This Day in Baseball and Rangers History for February 11

* 45 days until the Mar 28, 2024, regular season opener against the Cubs

There's no Rangers-specific news historically related to Feb 11, but today is the 50th anniversary of the first class of players who were entitled to salary arbitration, the first salary arbitration hearing and decision, and the first salary arbitration decision won by a player against the team. There's a background thumbnail on the first 3 CBA's, focusing on how the players and teams got to salary arbitration, and a quick thumbnail on the events around this date in 1974.

February 11, 1974
The First Salary Arbitration Class, Hearing, Decision, and Successful Player

On Feb 11, 1974, in the first salary arbitration ruling in baseball history, Detroit lawyer Harry H. Platt, a labor arbitrator with 30 years of experience, decided in favor of pitcher Dick Woodson, who posted a 10-8 record with a 3.95 ERA for the Twins the prior season. The 27-year-old RHP, who had been the first player to invoke the new salary-arbitration option, is awarded the $29K that he asked for, rather than having to take Minnesota's offer, which was $6K less.

A Thumbnail Stepping Through the CBAs that Led to Salary Arbitration

Marvin Miller, who was an experienced union organizer, was elected as Executive Director of the MLBPA in 1966. Miller had a plan from the outset to reform the reserve clause and generate free agency. Miller recognized that the key to breaking the reserve clause and obtaining free agency involved focusing on the invalidity of the owners' interpretation of the contractual reserve clause, and not on the antitrust exemption. Miller didn't care if ML baseball was exempt from antitrust laws -- it wasn't exempt from labor and contract laws. Outside of ML internal operations, courts had been rejecting the continuous version of the reserve clause as unenforceable under contract law since the late 19th century. Miller simply needed an adjudicatory system internal to labor law to accomplish his approach. And the traditional method in labor law was arbitration. All union activity uses arbitration under labor law, and by the 1960's, labor arbitration was a thoroughly developed segment of American law with a high level of professionalism.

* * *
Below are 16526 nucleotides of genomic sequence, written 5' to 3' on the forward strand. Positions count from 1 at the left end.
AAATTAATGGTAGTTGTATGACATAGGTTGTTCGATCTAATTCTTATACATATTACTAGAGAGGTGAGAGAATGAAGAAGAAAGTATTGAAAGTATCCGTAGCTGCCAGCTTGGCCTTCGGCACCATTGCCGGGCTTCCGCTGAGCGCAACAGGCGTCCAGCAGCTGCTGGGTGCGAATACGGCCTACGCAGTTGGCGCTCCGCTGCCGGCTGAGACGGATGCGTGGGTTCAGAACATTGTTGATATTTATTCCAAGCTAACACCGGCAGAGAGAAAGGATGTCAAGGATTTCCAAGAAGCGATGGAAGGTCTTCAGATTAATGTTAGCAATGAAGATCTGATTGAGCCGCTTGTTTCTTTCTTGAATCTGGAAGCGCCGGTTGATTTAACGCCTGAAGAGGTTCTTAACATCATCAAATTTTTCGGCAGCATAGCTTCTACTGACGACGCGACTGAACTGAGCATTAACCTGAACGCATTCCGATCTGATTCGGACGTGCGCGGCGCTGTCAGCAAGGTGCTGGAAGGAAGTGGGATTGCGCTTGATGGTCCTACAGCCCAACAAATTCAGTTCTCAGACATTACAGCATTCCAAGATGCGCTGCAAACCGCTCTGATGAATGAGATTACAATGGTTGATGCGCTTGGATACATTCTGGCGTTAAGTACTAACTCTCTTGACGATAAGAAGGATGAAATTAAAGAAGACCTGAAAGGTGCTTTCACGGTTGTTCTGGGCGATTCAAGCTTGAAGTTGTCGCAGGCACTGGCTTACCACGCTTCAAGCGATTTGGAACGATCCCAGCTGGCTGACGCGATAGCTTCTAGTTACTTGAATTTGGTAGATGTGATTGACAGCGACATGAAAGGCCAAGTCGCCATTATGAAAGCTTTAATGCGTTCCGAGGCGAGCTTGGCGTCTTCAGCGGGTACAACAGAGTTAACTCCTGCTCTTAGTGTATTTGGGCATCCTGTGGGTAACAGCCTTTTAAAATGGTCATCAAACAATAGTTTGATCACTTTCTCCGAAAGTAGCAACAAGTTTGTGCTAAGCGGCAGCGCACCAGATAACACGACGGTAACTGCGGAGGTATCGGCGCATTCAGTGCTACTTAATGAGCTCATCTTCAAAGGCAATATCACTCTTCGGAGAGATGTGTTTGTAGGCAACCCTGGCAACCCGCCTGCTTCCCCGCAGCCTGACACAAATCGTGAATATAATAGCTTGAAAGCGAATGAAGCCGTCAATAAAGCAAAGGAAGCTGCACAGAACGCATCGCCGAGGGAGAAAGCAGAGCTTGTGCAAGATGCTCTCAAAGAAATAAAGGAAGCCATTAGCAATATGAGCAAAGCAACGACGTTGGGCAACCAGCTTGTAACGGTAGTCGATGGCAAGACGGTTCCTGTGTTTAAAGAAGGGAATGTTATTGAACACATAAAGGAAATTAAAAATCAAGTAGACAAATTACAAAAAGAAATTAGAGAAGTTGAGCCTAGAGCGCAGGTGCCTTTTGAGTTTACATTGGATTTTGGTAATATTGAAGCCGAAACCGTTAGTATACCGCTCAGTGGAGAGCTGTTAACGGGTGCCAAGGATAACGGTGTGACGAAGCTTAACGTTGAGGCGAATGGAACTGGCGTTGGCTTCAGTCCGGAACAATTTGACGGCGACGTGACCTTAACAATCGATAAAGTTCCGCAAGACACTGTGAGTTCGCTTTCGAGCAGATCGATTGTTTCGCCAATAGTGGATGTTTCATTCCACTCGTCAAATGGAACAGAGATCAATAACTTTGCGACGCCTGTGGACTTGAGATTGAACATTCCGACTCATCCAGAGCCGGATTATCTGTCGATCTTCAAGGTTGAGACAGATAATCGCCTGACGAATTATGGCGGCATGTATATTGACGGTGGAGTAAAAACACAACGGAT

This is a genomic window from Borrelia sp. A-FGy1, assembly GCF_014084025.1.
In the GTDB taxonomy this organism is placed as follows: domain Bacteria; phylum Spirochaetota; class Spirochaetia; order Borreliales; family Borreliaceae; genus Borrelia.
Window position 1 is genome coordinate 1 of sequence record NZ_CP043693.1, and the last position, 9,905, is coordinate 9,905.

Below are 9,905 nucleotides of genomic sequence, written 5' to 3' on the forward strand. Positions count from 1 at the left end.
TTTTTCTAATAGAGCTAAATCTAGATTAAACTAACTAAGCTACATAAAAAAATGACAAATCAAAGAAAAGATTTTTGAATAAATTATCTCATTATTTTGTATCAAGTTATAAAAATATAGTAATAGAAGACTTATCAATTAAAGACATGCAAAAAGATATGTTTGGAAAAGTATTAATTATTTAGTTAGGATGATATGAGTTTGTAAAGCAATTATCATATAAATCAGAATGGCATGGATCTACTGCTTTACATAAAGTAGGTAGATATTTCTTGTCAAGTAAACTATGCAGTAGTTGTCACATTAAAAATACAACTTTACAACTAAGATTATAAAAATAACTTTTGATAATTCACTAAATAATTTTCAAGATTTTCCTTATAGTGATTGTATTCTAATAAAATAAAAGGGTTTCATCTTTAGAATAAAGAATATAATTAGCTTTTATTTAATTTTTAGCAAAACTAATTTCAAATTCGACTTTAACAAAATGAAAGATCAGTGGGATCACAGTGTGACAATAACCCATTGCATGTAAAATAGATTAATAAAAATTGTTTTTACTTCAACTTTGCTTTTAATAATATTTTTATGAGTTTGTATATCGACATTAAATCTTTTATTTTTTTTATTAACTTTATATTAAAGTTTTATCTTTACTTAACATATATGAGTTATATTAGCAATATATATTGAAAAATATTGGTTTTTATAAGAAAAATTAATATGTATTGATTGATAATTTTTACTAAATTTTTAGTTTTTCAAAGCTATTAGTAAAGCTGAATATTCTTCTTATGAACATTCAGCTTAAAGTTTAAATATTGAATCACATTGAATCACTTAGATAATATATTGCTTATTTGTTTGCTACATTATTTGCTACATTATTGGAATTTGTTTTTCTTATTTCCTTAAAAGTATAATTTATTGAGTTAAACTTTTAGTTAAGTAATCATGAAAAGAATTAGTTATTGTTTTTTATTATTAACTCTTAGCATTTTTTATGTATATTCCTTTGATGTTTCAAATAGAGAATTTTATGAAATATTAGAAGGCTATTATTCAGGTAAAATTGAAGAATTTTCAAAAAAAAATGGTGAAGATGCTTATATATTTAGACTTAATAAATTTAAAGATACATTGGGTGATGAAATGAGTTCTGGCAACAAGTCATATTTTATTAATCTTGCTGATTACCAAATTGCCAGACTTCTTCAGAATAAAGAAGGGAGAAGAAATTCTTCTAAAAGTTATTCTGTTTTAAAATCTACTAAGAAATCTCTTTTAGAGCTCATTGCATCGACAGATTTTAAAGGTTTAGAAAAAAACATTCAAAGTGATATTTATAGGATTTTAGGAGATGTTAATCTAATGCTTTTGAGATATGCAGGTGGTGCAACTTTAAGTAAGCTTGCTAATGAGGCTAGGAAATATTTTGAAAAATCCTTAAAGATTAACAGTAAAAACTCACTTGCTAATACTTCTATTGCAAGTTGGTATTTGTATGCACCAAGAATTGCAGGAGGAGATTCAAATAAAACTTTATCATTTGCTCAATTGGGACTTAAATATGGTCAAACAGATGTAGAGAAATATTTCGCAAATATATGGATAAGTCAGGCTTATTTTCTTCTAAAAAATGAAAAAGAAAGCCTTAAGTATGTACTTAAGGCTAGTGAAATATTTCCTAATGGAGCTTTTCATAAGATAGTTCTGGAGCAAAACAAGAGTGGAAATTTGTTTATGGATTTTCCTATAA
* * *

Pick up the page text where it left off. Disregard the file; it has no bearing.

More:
In the first CBA, Miller got several fundamentals in place. As important to the present context, the first CBA provided for a relatively standard internal grievance arbitration procedure, then under the Commissioner's Office, so that the Commissioner was the final appeal, much like the NFL today. The owners naturally saw this as beneficial. The first CBA also incorporated a uniform team contract in the form used at the time, which fixed the specific reserve-clause language so that it couldn't be changed without union agreement, setting up a target for later arbitration. As for the reserve clause, the first CBA provided that the owners and union agreed that they each interpreted the clause differently, and provided for a joint study group to review the reserve clause (which was never really implemented). Most, but not all, changes to ML rules and structures were to be collectively bargained going forward.

The first CBA was finalized on Feb 28, 1968, and effective on April 6, 1968, for 2 years only, but was the first sports CBA of any type.